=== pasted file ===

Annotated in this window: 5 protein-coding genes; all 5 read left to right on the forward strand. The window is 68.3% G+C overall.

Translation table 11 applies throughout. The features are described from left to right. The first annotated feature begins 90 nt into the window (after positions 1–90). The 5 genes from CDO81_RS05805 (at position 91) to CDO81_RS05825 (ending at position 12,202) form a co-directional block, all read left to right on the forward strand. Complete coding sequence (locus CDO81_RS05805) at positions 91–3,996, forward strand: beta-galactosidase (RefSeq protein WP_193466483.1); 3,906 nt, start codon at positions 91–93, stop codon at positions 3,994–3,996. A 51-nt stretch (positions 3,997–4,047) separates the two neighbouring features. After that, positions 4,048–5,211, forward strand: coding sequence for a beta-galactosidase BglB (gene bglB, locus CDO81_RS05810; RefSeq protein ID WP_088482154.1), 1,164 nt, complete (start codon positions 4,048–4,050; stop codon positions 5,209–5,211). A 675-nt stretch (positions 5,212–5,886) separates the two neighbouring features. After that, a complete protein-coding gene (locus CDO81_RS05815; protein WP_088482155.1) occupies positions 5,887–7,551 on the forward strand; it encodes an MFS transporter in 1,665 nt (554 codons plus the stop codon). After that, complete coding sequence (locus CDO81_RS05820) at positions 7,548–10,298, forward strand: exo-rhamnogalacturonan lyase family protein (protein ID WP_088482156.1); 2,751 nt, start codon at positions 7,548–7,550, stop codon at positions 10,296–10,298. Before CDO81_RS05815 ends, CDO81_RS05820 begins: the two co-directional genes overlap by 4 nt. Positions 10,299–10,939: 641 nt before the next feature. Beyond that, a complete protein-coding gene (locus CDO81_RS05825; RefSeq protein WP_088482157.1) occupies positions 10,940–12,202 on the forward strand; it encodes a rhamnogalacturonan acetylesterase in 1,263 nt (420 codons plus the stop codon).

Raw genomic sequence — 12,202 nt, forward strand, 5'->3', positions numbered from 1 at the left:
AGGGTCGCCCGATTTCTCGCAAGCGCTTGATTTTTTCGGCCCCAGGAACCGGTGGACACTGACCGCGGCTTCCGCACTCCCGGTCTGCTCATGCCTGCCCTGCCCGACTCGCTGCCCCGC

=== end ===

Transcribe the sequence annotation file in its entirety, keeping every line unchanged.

Annotated in this window: 5 protein-coding genes; all 5 read left to right on the forward strand. The window is 68.3% G+C overall.

Translation table 11 applies throughout. The features are described from left to right. The first annotated feature begins 90 nt into the window (after positions 1–90). The 5 genes from CDO81_RS05805 (at position 91) to CDO81_RS05825 (ending at position 12,202) form a co-directional block, all read left to right on the forward strand. Complete coding sequence (locus CDO81_RS05805) at positions 91–3,996, forward strand: beta-galactosidase (RefSeq protein WP_193466483.1); 3,906 nt, start codon at positions 91–93, stop codon at positions 3,994–3,996. A 51-nt stretch (positions 3,997–4,047) separates the two neighbouring features. After that, positions 4,048–5,211, forward strand: coding sequence for a beta-galactosidase BglB (gene bglB, locus CDO81_RS05810; RefSeq protein ID WP_088482154.1), 1,164 nt, complete (start codon positions 4,048–4,050; stop codon positions 5,209–5,211). A 675-nt stretch (positions 5,212–5,886) separates the two neighbouring features. After that, a complete protein-coding gene (locus CDO81_RS05815; protein WP_088482155.1) occupies positions 5,887–7,551 on the forward strand; it encodes an MFS transporter in 1,665 nt (554 codons plus the stop codon). After that, complete coding sequence (locus CDO81_RS05820) at positions 7,548–10,298, forward strand: exo-rhamnogalacturonan lyase family protein (protein ID WP_088482156.1); 2,751 nt, start codon at positions 7,548–7,550, stop codon at positions 10,296–10,298. Before CDO81_RS05815 ends, CDO81_RS05820 begins: the two co-directional genes overlap by 4 nt. Positions 10,299–10,939: 641 nt before the next feature. Beyond that, a complete protein-coding gene (locus CDO81_RS05825; RefSeq protein WP_088482157.1) occupies positions 10,940–12,202 on the forward strand; it encodes a rhamnogalacturonan acetylesterase in 1,263 nt (420 codons plus the stop codon).

Raw genomic sequence — 12,202 nt, forward strand, 5'->3', positions numbered from 1 at the left:
AGGGTCGCCCGATTTCTCGCAAGCGCTTGATTTTTTCGGCCCCAGGAACCGGTGGACACTGACCGCGGCTTCCGCACTCCCGGTCTGCTCATGCCTGCCCTGCCCGACTCGCTGCCCCGC